Niugini DH8B near Port Moresby on Aug 4th 2017, tyre burst at FL200
Last Update: January 8, 2018 / 15:23:07 GMT/Zulu time
PNG's AIC released their final report concluding the probable causes of the accident were:
It is likely that the FOD damage occurred when a jagged rock impacted the non-serial sidewall of the number-two tyre during the landing at Bulolo on 3 August 2017. The aircraft returned to Jacksons safely, but the damage was not found during post-and pre-flight inspections. During the subsequent flight after departure from Jacksons on 4 August, the casing plies in the impacted area fractured, propagating from the serial side sidewall along the cord direction to tread area and the non-serial side sidewall. It is likely that the significantly damaged and weakened casing of the tyre, and the differential of the atmospheric pressure compared with the pressure within the tyre, caused the tyre to blow out, resulting in substantial damage to the left nacelle.
A post flight inspection revealed that the #2 tyre (inboard left main tyre) had blown out in flight causing substantial damage to the wheel well and the inside of the nacelle.
The damage tyre was sent to the manufacturer for further analysis. The manufacturer found evidence of an impact of a hard object on the serial tyre sidewall causing a fracture of the tyre, which in combination with the ambient pressure changes caused the tyre to rupture. The object must have been sharp.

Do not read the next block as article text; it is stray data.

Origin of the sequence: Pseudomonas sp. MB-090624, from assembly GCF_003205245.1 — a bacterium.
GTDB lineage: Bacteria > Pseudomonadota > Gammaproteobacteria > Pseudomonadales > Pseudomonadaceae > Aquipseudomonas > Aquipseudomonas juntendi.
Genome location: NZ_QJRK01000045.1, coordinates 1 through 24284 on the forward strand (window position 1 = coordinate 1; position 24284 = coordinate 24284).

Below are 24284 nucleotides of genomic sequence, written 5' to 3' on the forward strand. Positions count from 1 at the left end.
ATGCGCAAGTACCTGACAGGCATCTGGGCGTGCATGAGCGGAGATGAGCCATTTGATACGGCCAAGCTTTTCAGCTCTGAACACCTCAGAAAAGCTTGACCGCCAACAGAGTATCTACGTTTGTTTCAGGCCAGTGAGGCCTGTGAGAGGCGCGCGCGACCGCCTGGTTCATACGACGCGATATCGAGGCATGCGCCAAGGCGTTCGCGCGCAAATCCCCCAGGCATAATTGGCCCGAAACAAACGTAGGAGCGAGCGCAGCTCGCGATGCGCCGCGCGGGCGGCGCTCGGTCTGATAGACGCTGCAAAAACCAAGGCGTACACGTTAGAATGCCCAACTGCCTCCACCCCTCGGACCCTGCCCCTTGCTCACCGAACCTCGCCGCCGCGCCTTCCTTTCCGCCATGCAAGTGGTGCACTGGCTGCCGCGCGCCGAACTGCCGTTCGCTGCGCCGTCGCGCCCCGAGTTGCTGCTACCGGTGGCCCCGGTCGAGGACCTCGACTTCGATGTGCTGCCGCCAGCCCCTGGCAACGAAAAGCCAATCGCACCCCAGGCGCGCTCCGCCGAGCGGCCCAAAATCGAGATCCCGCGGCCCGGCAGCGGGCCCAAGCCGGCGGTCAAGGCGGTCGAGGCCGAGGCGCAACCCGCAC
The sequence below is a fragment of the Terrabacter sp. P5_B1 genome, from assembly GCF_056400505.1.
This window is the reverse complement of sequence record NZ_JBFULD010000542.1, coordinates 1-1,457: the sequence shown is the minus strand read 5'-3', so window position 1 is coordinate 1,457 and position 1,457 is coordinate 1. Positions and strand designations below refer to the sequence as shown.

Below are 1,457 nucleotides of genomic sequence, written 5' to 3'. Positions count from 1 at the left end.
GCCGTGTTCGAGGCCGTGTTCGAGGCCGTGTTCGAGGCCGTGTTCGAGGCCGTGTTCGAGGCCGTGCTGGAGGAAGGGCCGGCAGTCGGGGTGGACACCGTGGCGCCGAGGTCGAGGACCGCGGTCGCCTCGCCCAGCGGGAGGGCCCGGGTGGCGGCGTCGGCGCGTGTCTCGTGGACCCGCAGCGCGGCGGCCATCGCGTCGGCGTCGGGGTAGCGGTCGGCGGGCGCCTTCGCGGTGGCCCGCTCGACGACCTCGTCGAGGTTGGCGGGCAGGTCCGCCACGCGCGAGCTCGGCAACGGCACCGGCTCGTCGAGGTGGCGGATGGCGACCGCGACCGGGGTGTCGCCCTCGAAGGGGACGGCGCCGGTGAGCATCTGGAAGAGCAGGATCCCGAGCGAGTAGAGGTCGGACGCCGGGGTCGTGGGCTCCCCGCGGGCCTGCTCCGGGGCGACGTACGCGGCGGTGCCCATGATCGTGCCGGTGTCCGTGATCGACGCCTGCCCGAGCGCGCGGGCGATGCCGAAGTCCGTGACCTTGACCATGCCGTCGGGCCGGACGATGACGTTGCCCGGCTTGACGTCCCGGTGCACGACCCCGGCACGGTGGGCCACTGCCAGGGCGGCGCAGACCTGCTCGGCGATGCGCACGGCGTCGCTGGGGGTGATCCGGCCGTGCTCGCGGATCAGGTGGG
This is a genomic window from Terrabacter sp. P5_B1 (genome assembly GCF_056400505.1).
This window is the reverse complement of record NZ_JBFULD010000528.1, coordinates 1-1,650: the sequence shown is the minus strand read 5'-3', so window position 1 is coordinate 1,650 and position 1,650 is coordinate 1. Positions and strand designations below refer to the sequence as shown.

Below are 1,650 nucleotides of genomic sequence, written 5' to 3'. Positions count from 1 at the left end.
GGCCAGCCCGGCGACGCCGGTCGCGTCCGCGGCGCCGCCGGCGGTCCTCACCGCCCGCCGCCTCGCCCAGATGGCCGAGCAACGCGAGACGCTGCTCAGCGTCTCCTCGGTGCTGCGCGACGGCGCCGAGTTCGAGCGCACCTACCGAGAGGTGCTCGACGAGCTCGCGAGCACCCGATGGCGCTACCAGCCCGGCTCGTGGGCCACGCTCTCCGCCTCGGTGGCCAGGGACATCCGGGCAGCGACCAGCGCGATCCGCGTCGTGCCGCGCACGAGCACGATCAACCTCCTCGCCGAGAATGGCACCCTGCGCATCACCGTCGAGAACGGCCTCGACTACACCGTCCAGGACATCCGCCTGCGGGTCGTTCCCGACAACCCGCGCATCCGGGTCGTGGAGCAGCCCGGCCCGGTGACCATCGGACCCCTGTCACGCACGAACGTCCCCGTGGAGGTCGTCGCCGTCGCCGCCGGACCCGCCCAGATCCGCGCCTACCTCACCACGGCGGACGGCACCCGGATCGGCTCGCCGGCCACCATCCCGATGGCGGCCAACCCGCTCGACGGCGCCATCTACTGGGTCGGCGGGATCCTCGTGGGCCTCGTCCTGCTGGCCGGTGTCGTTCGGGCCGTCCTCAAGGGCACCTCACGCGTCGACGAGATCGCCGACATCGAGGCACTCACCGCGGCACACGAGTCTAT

The AIC analysed that the aircraft had flown to Bulolo the previous day and landed there safely. However, the runway in Bulolo did not meet the requirements exposing large jagged rocks on the surface of the runway.
Following the landing in Bulolo the aircraft overnighted in Bulolo, then returned to Port Moresby as flight PX-713. An inspection of the aircraft at Port Moresby did not reveal any anomaly and the aircraft departed for the accident flight.
The AIC commented with respect to Bulolo Aerodrome:
Under the Bulolo Airport Lease Agreement signed on the 2 June 2013 between PNG Forest Products (Licensor) and Hidden Valley Services (Licensee), both companies were required to abide by specific obligations.
Under chapter 3 of the agreement, the Licensor’s responsibility was mostly administrative. They were to ensure they maintained the aerodrome licence for the term of this licence, and comply with all relevant PNG Civil Aviation Rules.
Under chapter 5 of the agreement the Licensee must, during the term of the agreement at its own effort and cost, carry out and complete specified airport works to maintain the strip to CASA requirements.
The investigation determined that Licensee had neglected its primary responsibility of properly maintaining the airstrip, to allow for safe landings and take-offs of aircraft, in particular LinkPNG aircraft. It is likely that this neglect contributed to the cause of the tyre blow out.
Pre-flight inspections were carried out by the PIC at Bulolo and at Jacksons. The duty engineer at Jacksons carried out the mandatory pre-flight inspection prior to ANK’s departure from Jacksons, and the aircraft was certified as being airworthy.
Due to weather erosion over time, and the lack of maintenance by the Licensee, large jagged rocks had become exposed on the surface of the Bulolo strip.
This article is published under license from Avherald.com. © of text by Avherald.com.
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